I've been trying to explain why ICANN inspires such vigorous debate and loathing. ICANN is not about big issues. A domain name policy, even a perfect one, isn't going to cure cancer, or even bring connectivity to rural Africa. It's no surprise many in the GAC (Government Advisory Committee) complain about the difficulty raising understanding of ICANN issues with constituents who don't yet have reliable Internet access.
But the big issues are not on the table. Even the big issues of Internet connectivity -- bridging digital divides, routing around private or government-imposed obstacles, network neutrality -- are not part of ICANN's mandate or sphere of control. Thankfully. ICANN oversees allocation of IP address blocks, accredits domain name registrars, and decides what new top-level domains will enter the root zone.
Furthermore, most of the functions ICANN oversees "just work." Even if it doesn't seem "fair" that MIT has more IP addresses than many countries, by and large, those who need addresses get them. Domain names resolve uniquely. Independently designed protocols interoperate.
We're fighting over table scraps from a table that wasn't very well stocked to begin with. The fight for those crusts and bones gets even more vicious when the loaves and steaks aren't part of the debate, because we can't trade off more important issues in the bargaining.
The problem is that when it doesn't "just work," ICANN's "bottom-up" process is neither bottom-up nor effective to resolve the problems. Without big issues at stake, much of the general public can't be bothered to learn all of ICANN's acronyms and procedures to participate. Those who do are derided as kooks or edge cases. We're told that the telephone company doesn't want to hear from its customers (paraphrasing a comment by Board member Veni Markovski).
ICANN's problem is that the table scraps of issues are still important. Certainly to those who have built businesses in ICANN-regulated industries, most notably domain name registrars and registries. But also to the general public. Lots of issues fall between out-in-the-street-protest important and negligible: the cost of domain names, the availability of domain names and new pools of domain names (TLDs), the ability of trademark claimants to take domain names from prior registrants.
ICANN's core values refer to the "Internet Community." That community is not just those with commercial interests, but especially those using the Net to communicate: the new blogger who wants a domain name to hang her weblog; the parent who wants an email address he controls; the critic who wants to criticize a business without having her home address and telephone number made public.
ICANN needs a better way to hear and respond to the public Internet community, but so far, there's little indication it's listening. Without the at-large public, this "private-public partnership" looks a lot like a conspiracy in restraint of trade.
ICANN's "Security and Stability Committee" (SSAC) just issued a report
on "alternate roots"
The best word I can think of to describe it is "dud".
Remember how ICP-3 was filled with hysterical language about how competing
DNS roots would cause the internet sky to fall and and DNS caches be polluted?
The new report from the SSAC quietly distances itself from those
claims. This is the positive aspect of this new SSAC report.
The report, however, continues the unjustified and undefined claim that only
ICANN can publish a DNS that is "authoritative". And the report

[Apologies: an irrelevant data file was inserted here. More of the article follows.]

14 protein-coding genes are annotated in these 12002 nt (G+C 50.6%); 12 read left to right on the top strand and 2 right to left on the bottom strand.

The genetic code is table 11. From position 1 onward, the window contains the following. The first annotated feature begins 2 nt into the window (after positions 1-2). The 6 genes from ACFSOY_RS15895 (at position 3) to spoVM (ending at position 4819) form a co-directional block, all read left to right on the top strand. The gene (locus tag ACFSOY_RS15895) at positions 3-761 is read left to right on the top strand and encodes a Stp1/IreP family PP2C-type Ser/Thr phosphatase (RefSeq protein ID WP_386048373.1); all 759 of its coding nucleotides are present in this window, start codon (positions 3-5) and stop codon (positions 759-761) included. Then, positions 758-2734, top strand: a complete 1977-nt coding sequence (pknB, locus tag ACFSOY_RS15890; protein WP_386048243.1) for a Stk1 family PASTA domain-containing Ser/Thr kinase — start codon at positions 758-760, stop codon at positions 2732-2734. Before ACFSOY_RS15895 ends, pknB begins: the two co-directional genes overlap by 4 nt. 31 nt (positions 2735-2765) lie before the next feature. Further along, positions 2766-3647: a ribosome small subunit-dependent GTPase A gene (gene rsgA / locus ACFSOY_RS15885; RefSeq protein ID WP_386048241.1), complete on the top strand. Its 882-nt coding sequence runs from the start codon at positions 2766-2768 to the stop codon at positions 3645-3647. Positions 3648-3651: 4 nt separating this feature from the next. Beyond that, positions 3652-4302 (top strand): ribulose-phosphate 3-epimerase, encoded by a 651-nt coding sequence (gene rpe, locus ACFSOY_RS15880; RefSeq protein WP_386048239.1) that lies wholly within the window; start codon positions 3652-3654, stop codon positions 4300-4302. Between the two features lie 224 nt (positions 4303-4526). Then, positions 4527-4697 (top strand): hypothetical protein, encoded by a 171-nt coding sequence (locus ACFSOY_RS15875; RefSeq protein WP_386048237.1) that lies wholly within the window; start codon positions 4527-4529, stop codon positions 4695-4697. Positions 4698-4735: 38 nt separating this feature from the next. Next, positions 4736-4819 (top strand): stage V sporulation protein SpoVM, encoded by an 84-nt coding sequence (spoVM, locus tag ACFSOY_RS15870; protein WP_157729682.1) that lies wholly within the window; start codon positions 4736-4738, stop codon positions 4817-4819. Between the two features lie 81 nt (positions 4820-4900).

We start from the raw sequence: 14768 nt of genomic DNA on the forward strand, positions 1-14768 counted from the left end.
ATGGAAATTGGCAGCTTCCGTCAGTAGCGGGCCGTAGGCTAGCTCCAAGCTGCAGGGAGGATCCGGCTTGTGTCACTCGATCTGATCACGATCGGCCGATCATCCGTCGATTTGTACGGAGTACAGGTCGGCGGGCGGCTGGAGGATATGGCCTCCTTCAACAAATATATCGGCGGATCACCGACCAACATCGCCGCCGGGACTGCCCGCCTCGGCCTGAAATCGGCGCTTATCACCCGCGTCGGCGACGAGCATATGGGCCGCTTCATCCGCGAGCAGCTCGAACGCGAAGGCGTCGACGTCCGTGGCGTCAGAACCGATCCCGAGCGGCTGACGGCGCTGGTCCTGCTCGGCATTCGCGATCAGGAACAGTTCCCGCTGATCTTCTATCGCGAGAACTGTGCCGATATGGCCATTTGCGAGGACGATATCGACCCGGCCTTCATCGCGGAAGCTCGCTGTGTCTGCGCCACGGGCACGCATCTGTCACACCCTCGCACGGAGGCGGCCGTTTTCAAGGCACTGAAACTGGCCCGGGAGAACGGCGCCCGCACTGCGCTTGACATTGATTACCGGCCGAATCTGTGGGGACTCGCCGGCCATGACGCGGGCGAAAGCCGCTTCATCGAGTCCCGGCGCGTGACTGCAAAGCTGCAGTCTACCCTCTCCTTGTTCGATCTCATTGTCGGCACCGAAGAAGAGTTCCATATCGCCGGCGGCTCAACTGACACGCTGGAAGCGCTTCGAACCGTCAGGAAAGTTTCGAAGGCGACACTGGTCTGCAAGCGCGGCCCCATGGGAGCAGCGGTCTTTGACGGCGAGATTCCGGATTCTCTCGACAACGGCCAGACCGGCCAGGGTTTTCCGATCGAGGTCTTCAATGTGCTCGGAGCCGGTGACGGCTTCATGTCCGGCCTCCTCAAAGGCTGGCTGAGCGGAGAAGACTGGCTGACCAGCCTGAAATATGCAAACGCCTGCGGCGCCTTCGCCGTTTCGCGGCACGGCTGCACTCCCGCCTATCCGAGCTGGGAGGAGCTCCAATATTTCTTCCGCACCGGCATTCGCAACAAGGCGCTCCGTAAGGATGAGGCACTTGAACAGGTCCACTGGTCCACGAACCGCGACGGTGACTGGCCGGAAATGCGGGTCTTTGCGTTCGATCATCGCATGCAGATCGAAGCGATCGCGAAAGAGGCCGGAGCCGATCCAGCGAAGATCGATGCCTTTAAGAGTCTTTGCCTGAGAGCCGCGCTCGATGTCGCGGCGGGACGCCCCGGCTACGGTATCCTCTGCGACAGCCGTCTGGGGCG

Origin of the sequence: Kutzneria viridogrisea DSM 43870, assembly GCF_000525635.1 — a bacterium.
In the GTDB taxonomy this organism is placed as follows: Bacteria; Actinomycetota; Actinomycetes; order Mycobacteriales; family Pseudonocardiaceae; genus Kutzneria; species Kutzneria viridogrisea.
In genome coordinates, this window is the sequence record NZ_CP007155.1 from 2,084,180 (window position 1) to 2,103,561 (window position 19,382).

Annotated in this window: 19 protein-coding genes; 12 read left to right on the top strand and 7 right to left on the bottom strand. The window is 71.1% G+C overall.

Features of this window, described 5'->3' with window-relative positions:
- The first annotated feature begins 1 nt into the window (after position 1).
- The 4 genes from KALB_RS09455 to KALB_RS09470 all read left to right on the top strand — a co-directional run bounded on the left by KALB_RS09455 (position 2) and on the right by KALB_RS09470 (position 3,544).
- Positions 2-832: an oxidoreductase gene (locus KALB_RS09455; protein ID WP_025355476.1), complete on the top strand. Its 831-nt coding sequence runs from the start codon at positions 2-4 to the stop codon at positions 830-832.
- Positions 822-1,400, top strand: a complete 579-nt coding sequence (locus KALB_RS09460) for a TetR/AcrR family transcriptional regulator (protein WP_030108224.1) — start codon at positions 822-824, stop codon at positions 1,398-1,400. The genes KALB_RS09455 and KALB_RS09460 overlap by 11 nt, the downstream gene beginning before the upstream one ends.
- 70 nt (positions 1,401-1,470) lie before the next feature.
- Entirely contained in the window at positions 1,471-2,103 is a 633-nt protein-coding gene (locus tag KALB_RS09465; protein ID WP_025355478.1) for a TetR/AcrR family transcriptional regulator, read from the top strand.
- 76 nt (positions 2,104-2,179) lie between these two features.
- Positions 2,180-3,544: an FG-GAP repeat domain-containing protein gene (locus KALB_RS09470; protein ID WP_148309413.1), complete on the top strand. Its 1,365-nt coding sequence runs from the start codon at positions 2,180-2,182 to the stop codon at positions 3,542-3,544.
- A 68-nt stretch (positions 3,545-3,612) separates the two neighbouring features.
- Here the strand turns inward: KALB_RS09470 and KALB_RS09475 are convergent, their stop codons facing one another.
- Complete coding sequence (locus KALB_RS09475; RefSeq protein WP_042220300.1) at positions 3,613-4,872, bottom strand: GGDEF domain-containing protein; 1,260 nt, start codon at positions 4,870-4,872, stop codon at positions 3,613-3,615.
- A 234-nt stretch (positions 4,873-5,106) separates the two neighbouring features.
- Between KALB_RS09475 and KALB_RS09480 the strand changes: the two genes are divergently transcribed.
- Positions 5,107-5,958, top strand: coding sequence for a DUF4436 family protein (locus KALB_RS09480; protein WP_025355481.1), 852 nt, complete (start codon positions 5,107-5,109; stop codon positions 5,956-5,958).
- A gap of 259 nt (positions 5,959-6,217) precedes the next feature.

continues ICANN's historical method of using subjective social and business
concerns as justifications for technical restrictions. For example, this
report makes the claim that only ICANN authorized top level domains can operate
with concern for customer needs and that only ICANN can act in conformity with
some never-defined notion of "public interest" (an odd claim given
ICANN's ejection of the public from virtually all aspects of ICANN's
In other words, ICANN's Security and Stability Committee, a committee of
technical worthies, has authored a report that addresses neither security nor
stability, and those matters that it does address are supported by
non-technical, conclusory assertions for which the members of the committee possess
no particular expertise or experience.
But the most important aspect of the new SSAC report is this:
The SSAC report does not raise any technical reason why as a technical matter
there can not safely coexist on the net several different DNS naming spaces -
which may or may not be consistent with one another - each dangling from a
different DNS root.
The report does say that two people each using a different root might
get different answers to the same DNS question. But that is a meaningless
observation - it is something we've all known for years: that different DNS
hierarchies may, but need not necessarily, yield different answers.
The discussion about competing roots has evolved so that we now ask whether
different DNS hierarchies are consistent or inconsistent with one another.
Inconsistency, like a tango, takes two. When two or more roots differ,
it is useless to engage in endless, and ultimately dogmatic and religious,
debates about which is "authoritative". It is far more useful to
ask whether each root serves the needs of the community that has voluntarily
chosen to use it.
One of the underlying assertions underlying ICANN's behavior towards
competing roots is the implicit belief on the part of ICANN is that ICANN has a
duty to suppress DNS heresy and create a single catholic
name space that everyone on the internet is required to use. In other
words, ICANN does not want communities to have a choice; it's either the ICANN
way or naught.
It is impossible to reconcile ICANN's Procrustean
stance vis-à-vis competing roots with the idea that every user of the internet
should have not only the ability but also the right to shape the way in which he
or she uses the internet. This idea of control at the edge is the
underlying conception of the end-to-end principle and of my own First
Law of the Internet.
Why should ICANN be allowed the power to deny to users of the internet the
ability and right to shape the landscape of names that they, and their children,
use on the internet?
The biggest hammer this document had to throw was that the authors couldn't